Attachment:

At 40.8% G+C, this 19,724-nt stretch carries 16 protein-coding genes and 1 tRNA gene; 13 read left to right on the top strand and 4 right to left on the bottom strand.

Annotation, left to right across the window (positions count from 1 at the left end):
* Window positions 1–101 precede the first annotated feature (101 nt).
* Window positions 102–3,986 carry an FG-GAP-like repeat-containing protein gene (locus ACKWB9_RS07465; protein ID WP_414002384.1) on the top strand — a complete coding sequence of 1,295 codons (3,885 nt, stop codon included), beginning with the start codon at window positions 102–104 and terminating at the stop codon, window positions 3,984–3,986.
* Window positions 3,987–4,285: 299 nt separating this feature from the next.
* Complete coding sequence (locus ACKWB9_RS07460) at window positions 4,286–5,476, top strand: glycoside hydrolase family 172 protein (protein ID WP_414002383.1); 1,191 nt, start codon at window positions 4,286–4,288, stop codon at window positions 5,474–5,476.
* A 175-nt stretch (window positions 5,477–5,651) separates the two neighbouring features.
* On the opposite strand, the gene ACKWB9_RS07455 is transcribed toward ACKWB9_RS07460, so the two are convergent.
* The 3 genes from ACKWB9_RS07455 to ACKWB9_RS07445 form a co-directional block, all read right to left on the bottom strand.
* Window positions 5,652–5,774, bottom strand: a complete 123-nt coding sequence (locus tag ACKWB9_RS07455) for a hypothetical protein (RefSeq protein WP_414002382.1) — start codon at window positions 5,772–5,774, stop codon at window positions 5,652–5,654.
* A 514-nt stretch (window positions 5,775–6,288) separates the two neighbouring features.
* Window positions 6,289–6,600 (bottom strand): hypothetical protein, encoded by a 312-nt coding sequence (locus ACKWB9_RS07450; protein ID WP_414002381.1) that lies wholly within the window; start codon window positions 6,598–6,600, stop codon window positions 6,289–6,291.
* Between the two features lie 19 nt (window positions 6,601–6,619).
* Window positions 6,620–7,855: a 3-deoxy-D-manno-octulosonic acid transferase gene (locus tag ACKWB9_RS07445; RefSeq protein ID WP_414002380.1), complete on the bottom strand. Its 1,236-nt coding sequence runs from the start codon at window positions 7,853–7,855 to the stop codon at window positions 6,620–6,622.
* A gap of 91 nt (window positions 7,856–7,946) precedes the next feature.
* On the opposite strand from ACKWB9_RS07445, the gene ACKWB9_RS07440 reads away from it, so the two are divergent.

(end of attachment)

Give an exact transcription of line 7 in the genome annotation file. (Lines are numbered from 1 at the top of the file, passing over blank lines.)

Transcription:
* A 175-nt stretch (window positions 5,477–5,651) separates the two neighbouring features.